Reader Comments

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What's in the water? from Oak Park  

Posted: April 1st, 2014 9:50 AM

I agree with "Forest Park Deserves." And I'd like to what point will uber-liberalites stop this nonsense and address the real problem with society which is behavior and the lack of consequence? Children having children...Horrible parenting...welfare rewarding out of wedlock with multiple children households who have no business being parents and don't love or nurture the ones they have. Let's try changing the world by not accepting and rewarding the bad behavior.

Corrado from Forest Park  

Posted: March 30th, 2014 8:27 PM

People who say you should do business here because it would help this community don't know anything about business. Business isn't charity. Its about making money. That's not selfish. If you can help someone make money you will make money too. But with that comes all the other things you learn as a child (perhaps at Proviso), like honesty, hard work, respect for other people and their property, abiding by the laws. Surely someone in Maywood abides by these. Who are they? I can't see them.

Michelle W from FP  

Posted: March 27th, 2014 9:43 AM

Great points made. What hit home for me most of all was the comparison between Oak Parkers and Austin and Forest Parkers and Maywood. It's easy to deflect criticism, but we should all be thinking about how we could do better.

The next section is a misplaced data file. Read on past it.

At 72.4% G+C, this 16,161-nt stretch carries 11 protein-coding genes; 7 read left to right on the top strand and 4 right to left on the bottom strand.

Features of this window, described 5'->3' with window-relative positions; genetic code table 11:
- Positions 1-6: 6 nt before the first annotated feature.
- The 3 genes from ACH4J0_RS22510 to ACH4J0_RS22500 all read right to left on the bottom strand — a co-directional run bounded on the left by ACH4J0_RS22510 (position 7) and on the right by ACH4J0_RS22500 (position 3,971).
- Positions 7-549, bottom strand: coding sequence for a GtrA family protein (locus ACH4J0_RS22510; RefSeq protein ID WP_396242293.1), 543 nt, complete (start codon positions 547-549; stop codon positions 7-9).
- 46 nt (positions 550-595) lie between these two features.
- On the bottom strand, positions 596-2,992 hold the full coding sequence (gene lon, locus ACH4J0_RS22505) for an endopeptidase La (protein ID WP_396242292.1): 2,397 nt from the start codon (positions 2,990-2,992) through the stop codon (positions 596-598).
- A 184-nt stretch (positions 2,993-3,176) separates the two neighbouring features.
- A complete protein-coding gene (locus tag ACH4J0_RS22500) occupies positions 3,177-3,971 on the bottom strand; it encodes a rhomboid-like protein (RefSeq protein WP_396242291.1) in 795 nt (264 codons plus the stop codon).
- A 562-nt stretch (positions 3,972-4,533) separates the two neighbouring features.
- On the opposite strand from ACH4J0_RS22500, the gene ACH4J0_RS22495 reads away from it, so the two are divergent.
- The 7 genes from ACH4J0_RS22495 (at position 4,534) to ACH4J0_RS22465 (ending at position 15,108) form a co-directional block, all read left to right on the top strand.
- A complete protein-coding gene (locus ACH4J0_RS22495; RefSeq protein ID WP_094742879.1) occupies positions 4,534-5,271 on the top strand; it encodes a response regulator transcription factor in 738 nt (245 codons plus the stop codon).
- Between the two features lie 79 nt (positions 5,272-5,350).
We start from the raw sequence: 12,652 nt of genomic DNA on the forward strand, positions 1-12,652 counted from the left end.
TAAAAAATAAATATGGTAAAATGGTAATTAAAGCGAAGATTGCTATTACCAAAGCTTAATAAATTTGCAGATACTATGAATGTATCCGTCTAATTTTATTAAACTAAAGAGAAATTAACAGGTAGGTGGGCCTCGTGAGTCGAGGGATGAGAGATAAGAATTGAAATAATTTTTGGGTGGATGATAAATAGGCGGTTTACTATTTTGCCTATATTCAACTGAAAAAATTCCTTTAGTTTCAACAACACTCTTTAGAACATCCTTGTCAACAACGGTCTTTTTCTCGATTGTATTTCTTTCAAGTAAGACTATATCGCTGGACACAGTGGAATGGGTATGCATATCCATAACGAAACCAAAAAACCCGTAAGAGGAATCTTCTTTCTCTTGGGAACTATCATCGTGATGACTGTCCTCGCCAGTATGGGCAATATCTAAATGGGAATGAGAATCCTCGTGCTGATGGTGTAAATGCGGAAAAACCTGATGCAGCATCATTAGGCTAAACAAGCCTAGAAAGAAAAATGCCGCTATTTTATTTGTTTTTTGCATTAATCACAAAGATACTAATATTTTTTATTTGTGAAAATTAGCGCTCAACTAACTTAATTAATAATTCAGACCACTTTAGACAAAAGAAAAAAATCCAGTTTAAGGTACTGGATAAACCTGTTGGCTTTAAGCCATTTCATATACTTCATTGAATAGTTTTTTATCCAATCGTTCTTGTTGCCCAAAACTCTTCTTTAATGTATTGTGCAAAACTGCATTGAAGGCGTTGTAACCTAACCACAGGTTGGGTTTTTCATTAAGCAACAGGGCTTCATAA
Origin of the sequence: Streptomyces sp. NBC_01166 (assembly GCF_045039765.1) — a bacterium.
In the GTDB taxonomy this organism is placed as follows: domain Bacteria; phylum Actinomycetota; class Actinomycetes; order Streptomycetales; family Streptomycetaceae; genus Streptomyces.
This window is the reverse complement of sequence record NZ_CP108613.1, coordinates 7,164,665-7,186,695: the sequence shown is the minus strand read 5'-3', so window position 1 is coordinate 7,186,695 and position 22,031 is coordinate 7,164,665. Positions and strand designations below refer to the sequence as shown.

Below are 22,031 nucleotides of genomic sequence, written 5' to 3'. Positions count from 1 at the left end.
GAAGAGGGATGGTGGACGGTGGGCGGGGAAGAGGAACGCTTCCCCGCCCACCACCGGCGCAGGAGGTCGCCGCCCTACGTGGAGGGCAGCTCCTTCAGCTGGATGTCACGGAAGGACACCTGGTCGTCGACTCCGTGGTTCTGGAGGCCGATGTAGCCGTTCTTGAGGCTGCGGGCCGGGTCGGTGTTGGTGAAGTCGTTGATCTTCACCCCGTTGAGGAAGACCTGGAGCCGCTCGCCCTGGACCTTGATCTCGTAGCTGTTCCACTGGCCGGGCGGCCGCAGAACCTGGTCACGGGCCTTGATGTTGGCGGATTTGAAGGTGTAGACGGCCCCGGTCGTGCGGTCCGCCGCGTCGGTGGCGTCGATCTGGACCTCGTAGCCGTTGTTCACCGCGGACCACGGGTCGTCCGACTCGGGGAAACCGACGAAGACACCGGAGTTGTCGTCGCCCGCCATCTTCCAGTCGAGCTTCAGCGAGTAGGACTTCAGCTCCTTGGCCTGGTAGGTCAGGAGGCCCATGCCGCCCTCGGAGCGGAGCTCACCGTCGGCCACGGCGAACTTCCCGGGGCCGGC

jerry from forest park  

Posted: March 26th, 2014 4:39 PM

Forest Park deserves, If you think Dan hates Forest Park give him a call, have coffee with him. You might change your mind. I don't think he is getting rich printing the Review.


Posted: March 26th, 2014 2:35 PM

So the other 8 communities are feeding in all the bad seeds to the high school?

Bill Dwyer  

Posted: March 26th, 2014 2:10 PM

It's not called Maywood High School. It's called Proviso High school. Maywood is just one of ten municipalities, in whole or part, that feed students into D209.


Posted: March 26th, 2014 1:57 PM

So if the people in Maywood are so great, how then is the high school so bad? Most of the people of Forest Park do not send their children there. I think Mr. Romain, who doesn't live there but chooses to live in River Forest, needs to ask himself why, if Maywood is so great, why doesn't he reside there? I am glad the river, cemeteries and even better would be a wall to separate us is fine. Maywood brings nothing to the proverbial party!

Forest Park deserves better from Forest Park  

Posted: March 26th, 2014 1:20 PM

(2 of 2) River Forest, to tell people in Forest Park that; if we don't agree with him about the origins or the problems in Proviso East, then we are prejudiced. Michael, define culture, and after you do, tell me how much this culture in Maywood contributes to the problems in Proviso. Give me a percentage so I can know how big of a racist I am. Dan Haley, deep down you must really hate Forest park.

Bill Dwyer  

Posted: March 26th, 2014 1:18 PM

I have nothing but respect for Michael Romain and his newspaper, but he's misstating the issue a bit here. As a frequent critic of D209, I've never, and I know many others have not, focused just on Maywood, but on the corrupt culture in Proviso Township. That does not constitute prejudice. River Forest and Oak Park have been free to develop their own district cultures in large part because they made conscious decisions to not be entangled with other municipalities in a non-coterminous township.